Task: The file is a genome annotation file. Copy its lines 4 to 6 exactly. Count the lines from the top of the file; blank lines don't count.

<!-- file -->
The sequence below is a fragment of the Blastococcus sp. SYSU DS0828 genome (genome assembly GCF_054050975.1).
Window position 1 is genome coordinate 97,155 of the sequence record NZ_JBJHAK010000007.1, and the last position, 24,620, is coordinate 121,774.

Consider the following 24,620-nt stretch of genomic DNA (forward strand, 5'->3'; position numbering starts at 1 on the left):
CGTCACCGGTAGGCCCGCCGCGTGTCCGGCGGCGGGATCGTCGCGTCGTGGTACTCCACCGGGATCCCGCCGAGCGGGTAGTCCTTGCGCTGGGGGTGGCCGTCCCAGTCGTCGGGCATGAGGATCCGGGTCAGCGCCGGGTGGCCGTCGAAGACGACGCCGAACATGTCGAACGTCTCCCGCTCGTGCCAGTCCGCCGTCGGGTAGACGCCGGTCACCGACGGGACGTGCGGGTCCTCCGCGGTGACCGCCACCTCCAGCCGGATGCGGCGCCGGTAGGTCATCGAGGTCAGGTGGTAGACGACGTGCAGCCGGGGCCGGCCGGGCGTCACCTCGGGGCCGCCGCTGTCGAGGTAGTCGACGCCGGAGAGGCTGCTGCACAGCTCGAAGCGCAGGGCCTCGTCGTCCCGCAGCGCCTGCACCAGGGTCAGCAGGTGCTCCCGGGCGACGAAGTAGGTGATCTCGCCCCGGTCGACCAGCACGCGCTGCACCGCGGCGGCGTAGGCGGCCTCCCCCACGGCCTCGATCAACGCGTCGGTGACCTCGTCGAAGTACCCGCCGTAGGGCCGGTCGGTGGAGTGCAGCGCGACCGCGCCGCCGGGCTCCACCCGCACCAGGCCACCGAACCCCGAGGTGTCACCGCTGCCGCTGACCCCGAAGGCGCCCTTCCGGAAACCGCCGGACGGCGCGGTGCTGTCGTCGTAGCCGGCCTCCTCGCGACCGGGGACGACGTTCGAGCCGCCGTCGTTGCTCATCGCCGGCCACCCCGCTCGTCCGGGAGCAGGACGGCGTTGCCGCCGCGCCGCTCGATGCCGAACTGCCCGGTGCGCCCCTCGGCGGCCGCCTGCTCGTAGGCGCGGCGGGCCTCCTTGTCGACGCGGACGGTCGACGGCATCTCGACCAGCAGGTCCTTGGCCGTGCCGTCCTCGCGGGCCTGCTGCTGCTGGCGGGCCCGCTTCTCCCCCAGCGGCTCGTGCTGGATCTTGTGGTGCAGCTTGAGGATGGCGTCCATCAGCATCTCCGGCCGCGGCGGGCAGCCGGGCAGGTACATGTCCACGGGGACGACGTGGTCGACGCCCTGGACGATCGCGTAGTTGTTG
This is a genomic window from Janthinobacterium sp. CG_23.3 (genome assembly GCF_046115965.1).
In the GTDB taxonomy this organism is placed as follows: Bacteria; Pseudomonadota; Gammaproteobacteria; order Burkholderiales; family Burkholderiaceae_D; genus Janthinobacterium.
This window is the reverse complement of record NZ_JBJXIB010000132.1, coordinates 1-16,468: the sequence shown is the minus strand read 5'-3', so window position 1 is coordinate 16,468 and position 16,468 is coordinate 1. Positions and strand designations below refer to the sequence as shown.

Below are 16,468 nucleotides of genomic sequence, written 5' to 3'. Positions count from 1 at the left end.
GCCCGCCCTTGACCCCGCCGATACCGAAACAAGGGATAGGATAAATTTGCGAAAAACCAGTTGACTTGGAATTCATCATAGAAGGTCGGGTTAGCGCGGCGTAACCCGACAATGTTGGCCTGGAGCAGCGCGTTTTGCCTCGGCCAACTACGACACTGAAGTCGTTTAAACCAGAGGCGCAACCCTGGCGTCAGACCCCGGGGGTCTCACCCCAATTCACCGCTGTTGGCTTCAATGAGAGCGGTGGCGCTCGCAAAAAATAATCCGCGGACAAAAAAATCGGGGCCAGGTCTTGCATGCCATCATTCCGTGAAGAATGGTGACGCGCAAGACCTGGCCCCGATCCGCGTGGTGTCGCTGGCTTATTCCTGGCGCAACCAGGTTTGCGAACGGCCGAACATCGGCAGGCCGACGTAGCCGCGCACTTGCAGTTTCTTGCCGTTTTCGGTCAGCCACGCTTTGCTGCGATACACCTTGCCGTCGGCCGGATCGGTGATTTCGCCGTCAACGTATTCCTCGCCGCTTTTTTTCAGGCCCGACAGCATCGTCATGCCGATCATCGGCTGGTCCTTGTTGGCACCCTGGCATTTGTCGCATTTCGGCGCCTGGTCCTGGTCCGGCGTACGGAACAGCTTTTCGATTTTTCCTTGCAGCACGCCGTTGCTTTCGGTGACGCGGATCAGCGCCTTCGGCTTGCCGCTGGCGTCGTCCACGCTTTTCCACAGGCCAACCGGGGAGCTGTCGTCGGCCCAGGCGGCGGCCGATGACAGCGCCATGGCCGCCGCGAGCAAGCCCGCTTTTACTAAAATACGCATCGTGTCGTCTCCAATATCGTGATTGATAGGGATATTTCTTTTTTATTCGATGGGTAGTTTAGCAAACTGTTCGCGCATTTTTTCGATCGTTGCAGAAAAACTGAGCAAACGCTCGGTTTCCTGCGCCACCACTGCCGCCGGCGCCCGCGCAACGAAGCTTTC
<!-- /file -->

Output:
CGTCACCGGTAGGCCCGCCGCGTGTCCGGCGGCGGGATCGTCGCGTCGTGGTACTCCACCGGGATCCCGCCGAGCGGGTAGTCCTTGCGCTGGGGGTGGCCGTCCCAGTCGTCGGGCATGAGGATCCGGGTCAGCGCCGGGTGGCCGTCGAAGACGACGCCGAACATGTCGAACGTCTCCCGCTCGTGCCAGTCCGCCGTCGGGTAGACGCCGGTCACCGACGGGACGTGCGGGTCCTCCGCGGTGACCGCCACCTCCAGCCGGATGCGGCGCCGGTAGGTCATCGAGGTCAGGTGGTAGACGACGTGCAGCCGGGGCCGGCCGGGCGTCACCTCGGGGCCGCCGCTGTCGAGGTAGTCGACGCCGGAGAGGCTGCTGCACAGCTCGAAGCGCAGGGCCTCGTCGTCCCGCAGCGCCTGCACCAGGGTCAGCAGGTGCTCCCGGGCGACGAAGTAGGTGATCTCGCCCCGGTCGACCAGCACGCGCTGCACCGCGGCGGCGTAGGCGGCCTCCCCCACGGCCTCGATCAACGCGTCGGTGACCTCGTCGAAGTACCCGCCGTAGGGCCGGTCGGTGGAGTGCAGCGCGACCGCGCCGCCGGGCTCCACCCGCACCAGGCCACCGAACCCCGAGGTGTCACCGCTGCCGCTGACCCCGAAGGCGCCCTTCCGGAAACCGCCGGACGGCGCGGTGCTGTCGTCGTAGCCGGCCTCCTCGCGACCGGGGACGACGTTCGAGCCGCCGTCGTTGCTCATCGCCGGCCACCCCGCTCGTCCGGGAGCAGGACGGCGTTGCCGCCGCGCCGCTCGATGCCGAACTGCCCGGTGCGCCCCTCGGCGGCCGCCTGCTCGTAGGCGCGGCGGGCCTCCTTGTCGACGCGGACGGTCGACGGCATCTCGACCAGCAGGTCCTTGGCCGTGCCGTCCTCGCGGGCCTGCTGCTGCTGGCGGGCCCGCTTCTCCCCCAGCGGCTCGTGCTGGATCTTGTGGTGCAGCTTGAGGATGGCGTCCATCAGCATCTCCGGCCGCGGCGGGCAGCCGGGCAGGTACATGTCCACGGGGACGACGTGGTCGACGCCCTGGACGATCGCGTAGTTGTTG
This is a genomic window from Janthinobacterium sp. CG_23.3 (genome assembly GCF_046115965.1).
In the GTDB taxonomy this organism is placed as follows: Bacteria; Pseudomonadota; Gammaproteobacteria; order Burkholderiales; family Burkholderiaceae_D; genus Janthinobacterium.